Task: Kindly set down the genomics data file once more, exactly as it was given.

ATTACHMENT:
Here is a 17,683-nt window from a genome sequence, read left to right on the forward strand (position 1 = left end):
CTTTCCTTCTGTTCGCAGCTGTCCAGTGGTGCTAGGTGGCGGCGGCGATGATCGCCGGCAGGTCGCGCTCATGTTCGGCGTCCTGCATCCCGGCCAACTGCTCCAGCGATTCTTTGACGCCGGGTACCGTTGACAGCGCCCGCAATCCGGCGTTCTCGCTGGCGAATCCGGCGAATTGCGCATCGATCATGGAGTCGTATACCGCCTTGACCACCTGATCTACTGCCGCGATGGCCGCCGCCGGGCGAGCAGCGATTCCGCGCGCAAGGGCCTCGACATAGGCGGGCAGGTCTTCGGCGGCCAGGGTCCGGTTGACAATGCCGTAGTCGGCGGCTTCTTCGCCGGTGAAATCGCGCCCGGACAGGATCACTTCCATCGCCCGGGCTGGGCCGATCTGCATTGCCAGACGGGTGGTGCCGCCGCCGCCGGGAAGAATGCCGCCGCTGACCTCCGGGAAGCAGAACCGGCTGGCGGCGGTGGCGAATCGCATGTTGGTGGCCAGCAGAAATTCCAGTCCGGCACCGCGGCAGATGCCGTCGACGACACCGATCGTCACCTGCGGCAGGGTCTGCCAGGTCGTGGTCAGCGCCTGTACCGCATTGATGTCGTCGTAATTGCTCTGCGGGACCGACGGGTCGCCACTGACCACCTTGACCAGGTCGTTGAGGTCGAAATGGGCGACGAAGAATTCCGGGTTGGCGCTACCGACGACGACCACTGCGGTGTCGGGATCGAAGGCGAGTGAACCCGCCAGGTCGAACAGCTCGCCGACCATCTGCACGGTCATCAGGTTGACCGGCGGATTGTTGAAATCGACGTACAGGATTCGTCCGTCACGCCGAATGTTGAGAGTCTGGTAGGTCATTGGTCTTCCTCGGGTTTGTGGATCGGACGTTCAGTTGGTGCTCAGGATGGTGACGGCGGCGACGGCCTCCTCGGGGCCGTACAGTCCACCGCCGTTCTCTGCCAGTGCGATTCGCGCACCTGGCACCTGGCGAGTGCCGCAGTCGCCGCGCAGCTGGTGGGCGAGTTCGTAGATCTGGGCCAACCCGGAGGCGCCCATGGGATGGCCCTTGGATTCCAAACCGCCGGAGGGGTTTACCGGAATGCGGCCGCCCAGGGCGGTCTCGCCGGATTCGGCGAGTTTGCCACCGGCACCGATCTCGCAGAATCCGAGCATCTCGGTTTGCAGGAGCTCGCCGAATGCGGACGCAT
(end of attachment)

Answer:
Here is a 17,683-nt window from a genome sequence, read left to right on the forward strand (position 1 = left end):
CTTTCCTTCTGTTCGCAGCTGTCCAGTGGTGCTAGGTGGCGGCGGCGATGATCGCCGGCAGGTCGCGCTCATGTTCGGCGTCCTGCATCCCGGCCAACTGCTCCAGCGATTCTTTGACGCCGGGTACCGTTGACAGCGCCCGCAATCCGGCGTTCTCGCTGGCGAATCCGGCGAATTGCGCATCGATCATGGAGTCGTATACCGCCTTGACCACCTGATCTACTGCCGCGATGGCCGCCGCCGGGCGAGCAGCGATTCCGCGCGCAAGGGCCTCGACATAGGCGGGCAGGTCTTCGGCGGCCAGGGTCCGGTTGACAATGCCGTAGTCGGCGGCTTCTTCGCCGGTGAAATCGCGCCCGGACAGGATCACTTCCATCGCCCGGGCTGGGCCGATCTGCATTGCCAGACGGGTGGTGCCGCCGCCGCCGGGAAGAATGCCGCCGCTGACCTCCGGGAAGCAGAACCGGCTGGCGGCGGTGGCGAATCGCATGTTGGTGGCCAGCAGAAATTCCAGTCCGGCACCGCGGCAGATGCCGTCGACGACACCGATCGTCACCTGCGGCAGGGTCTGCCAGGTCGTGGTCAGCGCCTGTACCGCATTGATGTCGTCGTAATTGCTCTGCGGGACCGACGGGTCGCCACTGACCACCTTGACCAGGTCGTTGAGGTCGAAATGGGCGACGAAGAATTCCGGGTTGGCGCTACCGACGACGACCACTGCGGTGTCGGGATCGAAGGCGAGTGAACCCGCCAGGTCGAACAGCTCGCCGACCATCTGCACGGTCATCAGGTTGACCGGCGGATTGTTGAAATCGACGTACAGGATTCGTCCGTCACGCCGAATGTTGAGAGTCTGGTAGGTCATTGGTCTTCCTCGGGTTTGTGGATCGGACGTTCAGTTGGTGCTCAGGATGGTGACGGCGGCGACGGCCTCCTCGGGGCCGTACAGTCCACCGCCGTTCTCTGCCAGTGCGATTCGCGCACCTGGCACCTGGCGAGTGCCGCAGTCGCCGCGCAGCTGGTGGGCGAGTTCGTAGATCTGGGCCAACCCGGAGGCGCCCATGGGATGGCCCTTGGATTCCAAACCGCCGGAGGGGTTTACCGGAATGCGGCCGCCCAGGGCGGTCTCGCCGGATTCGGCGAGTTTGCCACCGGCACCGATCTCGCAGAATCCGAGCATCTCGGTTTGCAGGAGCTCGCCGAATGCGGACGCAT